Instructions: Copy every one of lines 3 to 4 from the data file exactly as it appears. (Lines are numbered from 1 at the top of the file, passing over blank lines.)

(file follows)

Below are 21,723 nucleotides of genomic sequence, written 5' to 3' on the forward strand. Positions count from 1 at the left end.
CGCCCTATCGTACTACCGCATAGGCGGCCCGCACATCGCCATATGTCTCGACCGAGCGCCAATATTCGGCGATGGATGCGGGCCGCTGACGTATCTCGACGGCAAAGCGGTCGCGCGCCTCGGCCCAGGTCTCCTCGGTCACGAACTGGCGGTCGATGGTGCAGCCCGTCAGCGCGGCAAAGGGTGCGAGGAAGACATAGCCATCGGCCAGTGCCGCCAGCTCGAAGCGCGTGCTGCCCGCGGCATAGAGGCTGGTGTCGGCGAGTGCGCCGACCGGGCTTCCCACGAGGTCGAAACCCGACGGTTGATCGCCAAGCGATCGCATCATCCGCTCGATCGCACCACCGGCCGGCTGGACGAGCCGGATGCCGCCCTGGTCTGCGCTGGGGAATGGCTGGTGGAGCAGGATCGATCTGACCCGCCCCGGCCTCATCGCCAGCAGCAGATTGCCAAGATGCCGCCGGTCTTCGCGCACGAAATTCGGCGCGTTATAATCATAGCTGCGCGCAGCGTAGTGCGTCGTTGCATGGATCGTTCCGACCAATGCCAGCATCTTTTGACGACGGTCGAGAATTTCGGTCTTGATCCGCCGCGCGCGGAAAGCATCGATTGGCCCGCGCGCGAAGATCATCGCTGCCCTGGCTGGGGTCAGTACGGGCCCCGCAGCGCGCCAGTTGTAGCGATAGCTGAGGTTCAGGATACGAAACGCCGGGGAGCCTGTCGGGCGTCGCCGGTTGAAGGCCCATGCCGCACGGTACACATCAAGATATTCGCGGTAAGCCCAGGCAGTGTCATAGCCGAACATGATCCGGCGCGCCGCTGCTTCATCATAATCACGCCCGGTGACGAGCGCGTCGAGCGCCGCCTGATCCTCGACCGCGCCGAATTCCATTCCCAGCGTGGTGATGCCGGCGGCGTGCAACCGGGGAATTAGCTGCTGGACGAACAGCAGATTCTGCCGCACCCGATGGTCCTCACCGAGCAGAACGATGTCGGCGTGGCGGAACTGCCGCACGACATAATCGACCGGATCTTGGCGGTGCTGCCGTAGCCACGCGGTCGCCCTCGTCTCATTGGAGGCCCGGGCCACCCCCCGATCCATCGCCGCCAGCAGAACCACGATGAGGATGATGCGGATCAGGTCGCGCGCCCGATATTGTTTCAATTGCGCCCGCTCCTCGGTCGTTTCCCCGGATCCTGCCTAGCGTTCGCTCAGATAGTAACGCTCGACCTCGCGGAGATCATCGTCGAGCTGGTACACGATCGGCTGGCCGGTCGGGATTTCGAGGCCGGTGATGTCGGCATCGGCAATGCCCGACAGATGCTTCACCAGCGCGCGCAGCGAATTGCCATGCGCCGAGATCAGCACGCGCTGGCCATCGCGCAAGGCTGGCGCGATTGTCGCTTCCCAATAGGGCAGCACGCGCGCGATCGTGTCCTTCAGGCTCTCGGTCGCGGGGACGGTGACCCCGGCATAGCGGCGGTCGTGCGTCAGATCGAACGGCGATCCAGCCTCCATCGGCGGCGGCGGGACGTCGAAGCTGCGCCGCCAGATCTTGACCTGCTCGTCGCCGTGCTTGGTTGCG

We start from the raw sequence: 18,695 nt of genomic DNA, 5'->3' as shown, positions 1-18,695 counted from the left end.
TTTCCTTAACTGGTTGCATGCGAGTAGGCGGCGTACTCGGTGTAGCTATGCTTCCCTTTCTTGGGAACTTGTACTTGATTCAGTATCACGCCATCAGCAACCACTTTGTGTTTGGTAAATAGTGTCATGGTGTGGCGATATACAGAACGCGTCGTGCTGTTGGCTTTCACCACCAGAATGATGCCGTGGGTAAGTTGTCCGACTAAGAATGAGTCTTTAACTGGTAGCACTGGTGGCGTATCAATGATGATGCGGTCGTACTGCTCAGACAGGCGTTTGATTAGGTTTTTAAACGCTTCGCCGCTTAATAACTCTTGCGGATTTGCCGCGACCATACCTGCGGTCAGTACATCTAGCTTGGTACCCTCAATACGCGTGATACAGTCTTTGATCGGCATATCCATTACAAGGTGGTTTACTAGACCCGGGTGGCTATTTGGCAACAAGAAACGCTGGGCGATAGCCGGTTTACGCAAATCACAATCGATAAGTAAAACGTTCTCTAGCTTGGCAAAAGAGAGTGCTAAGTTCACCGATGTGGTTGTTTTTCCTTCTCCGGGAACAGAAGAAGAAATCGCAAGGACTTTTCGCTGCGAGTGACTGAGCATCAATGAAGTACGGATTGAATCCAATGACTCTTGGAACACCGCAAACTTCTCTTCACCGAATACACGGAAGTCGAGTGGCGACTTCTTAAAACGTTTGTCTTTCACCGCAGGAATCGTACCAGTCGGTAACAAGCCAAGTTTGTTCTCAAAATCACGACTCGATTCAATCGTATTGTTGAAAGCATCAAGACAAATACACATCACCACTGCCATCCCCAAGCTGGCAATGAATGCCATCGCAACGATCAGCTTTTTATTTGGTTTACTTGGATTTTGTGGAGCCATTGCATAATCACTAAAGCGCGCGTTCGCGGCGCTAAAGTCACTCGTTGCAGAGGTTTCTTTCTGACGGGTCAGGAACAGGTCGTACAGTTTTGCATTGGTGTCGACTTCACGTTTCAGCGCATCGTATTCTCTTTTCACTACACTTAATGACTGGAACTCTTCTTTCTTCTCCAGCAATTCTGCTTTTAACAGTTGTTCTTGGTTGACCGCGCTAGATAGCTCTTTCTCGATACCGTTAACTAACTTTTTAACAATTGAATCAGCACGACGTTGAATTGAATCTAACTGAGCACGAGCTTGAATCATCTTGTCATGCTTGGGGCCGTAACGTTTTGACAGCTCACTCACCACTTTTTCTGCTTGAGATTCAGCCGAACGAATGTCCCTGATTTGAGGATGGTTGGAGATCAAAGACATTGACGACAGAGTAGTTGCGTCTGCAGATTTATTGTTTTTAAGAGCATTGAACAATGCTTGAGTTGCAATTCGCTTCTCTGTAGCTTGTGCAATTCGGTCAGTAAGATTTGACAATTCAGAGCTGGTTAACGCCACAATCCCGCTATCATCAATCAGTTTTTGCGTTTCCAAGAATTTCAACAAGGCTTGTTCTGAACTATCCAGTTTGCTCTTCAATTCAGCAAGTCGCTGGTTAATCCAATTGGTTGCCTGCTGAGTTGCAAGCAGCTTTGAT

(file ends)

We start from the raw sequence: 18,695 nt of genomic DNA, 5'->3' as shown, positions 1-18,695 counted from the left end.
TTTCCTTAACTGGTTGCATGCGAGTAGGCGGCGTACTCGGTGTAGCTATGCTTCCCTTTCTTGGGAACTTGTACTTGATTCAGTATCACGCCATCAGCAACCACTTTGTGTTTGGTAAATAGTGTCATGGTGTGGCGATATACAGAACGCGTCGTGCTGTTGGCTTTCACCACCAGAATGATGCCGTGGGTAAGTTGTCCGACTAAGAATGAGTCTTTAACTGGTAGCACTGGTGGCGTATCAATGATGATGCGGTCGTACTGCTCAGACAGGCGTTTGATTAGGTTTTTAAACGCTTCGCCGCTTAATAACTCTTGCGGATTTGCCGCGACCATACCTGCGGTCAGTACATCTAGCTTGGTACCCTCAATACGCGTGATACAGTCTTTGATCGGCATATCCATTACAAGGTGGTTTACTAGACCCGGGTGGCTATTTGGCAACAAGAAACGCTGGGCGATAGCCGGTTTACGCAAATCACAATCGATAAGTAAAACGTTCTCTAGCTTGGCAAAAGAGAGTGCTAAGTTCACCGATGTGGTTGTTTTTCCTTCTCCGGGAACAGAAGAAGAAATCGCAAGGACTTTTCGCTGCGAGTGACTGAGCATCAATGAAGTACGGATTGAATCCAATGACTCTTGGAACACCGCAAACTTCTCTTCACCGAATACACGGAAGTCGAGTGGCGACTTCTTAAAACGTTTGTCTTTCACCGCAGGAATCGTACCAGTCGGTAACAAGCCAAGTTTGTTCTCAAAATCACGACTCGATTCAATCGTATTGTTGAAAGCATCAAGACAAATACACATCACCACTGCCATCCCCAAGCTGGCAATGAATGCCATCGCAACGATCAGCTTTTTATTTGGTTTACTTGGATTTTGTGGAGCCATTGCATAATCACTAAAGCGCGCGTTCGCGGCGCTAAAGTCACTCGTTGCAGAGGTTTCTTTCTGACGGGTCAGGAACAGGTCGTACAGTTTTGCATTGGTGTCGACTTCACGTTTCAGCGCATCGTATTCTCTTTTCACTACACTTAATGACTGGAACTCTTCTTTCTTCTCCAGCAATTCTGCTTTTAACAGTTGTTCTTGGTTGACCGCGCTAGATAGCTCTTTCTCGATACCGTTAACTAACTTTTTAACAATTGAATCAGCACGACGTTGAATTGAATCTAACTGAGCACGAGCTTGAATCATCTTGTCATGCTTGGGGCCGTAACGTTTTGACAGCTCACTCACCACTTTTTCTGCTTGAGATTCAGCCGAACGAATGTCCCTGATTTGAGGATGGTTGGAGATCAAAGACATTGACGACAGAGTAGTTGCGTCTGCAGATTTATTGTTTTTAAGAGCATTGAACAATGCTTGAGTTGCAATTCGCTTCTCTGTAGCTTGTGCAATTCGGTCAGTAAGATTTGACAATTCAGAGCTGGTTAACGCCACAATCCCGCTATCATCAATCAGTTTTTGCGTTTCCAAGAATTTCAACAAGGCTTGTTCTGAACTATCCAGTTTGCTCTTCAATTCAGCAAGTCGCTGGTTAATCCAATTGGTTGCCTGCTGAGTTGCAAGCAGCTTTGAT